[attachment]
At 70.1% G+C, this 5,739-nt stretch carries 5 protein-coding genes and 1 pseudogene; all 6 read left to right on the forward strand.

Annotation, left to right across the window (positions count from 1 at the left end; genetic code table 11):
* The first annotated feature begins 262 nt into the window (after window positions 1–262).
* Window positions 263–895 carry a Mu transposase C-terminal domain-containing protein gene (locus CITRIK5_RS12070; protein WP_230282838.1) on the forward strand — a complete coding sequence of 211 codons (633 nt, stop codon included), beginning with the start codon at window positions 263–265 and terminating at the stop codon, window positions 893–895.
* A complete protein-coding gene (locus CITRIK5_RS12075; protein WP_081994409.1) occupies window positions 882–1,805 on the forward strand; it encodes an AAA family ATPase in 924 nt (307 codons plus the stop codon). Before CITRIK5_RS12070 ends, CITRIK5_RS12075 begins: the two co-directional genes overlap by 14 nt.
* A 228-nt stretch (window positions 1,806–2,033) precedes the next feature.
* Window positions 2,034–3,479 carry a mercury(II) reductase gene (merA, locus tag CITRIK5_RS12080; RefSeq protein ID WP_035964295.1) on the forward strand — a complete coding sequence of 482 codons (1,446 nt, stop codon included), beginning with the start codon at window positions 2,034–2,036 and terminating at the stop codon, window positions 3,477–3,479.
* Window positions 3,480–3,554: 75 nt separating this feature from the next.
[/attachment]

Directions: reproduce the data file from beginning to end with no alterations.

At 70.1% G+C, this 5,739-nt stretch carries 5 protein-coding genes and 1 pseudogene; all 6 read left to right on the forward strand.

Annotation, left to right across the window (positions count from 1 at the left end; genetic code table 11):
* The first annotated feature begins 262 nt into the window (after window positions 1–262).
* Window positions 263–895 carry a Mu transposase C-terminal domain-containing protein gene (locus CITRIK5_RS12070; protein WP_230282838.1) on the forward strand — a complete coding sequence of 211 codons (633 nt, stop codon included), beginning with the start codon at window positions 263–265 and terminating at the stop codon, window positions 893–895.
* A complete protein-coding gene (locus CITRIK5_RS12075; protein WP_081994409.1) occupies window positions 882–1,805 on the forward strand; it encodes an AAA family ATPase in 924 nt (307 codons plus the stop codon). Before CITRIK5_RS12070 ends, CITRIK5_RS12075 begins: the two co-directional genes overlap by 14 nt.
* A 228-nt stretch (window positions 1,806–2,033) precedes the next feature.
* Window positions 2,034–3,479 carry a mercury(II) reductase gene (merA, locus tag CITRIK5_RS12080; RefSeq protein ID WP_035964295.1) on the forward strand — a complete coding sequence of 482 codons (1,446 nt, stop codon included), beginning with the start codon at window positions 2,034–2,036 and terminating at the stop codon, window positions 3,477–3,479.
* Window positions 3,480–3,554: 75 nt separating this feature from the next.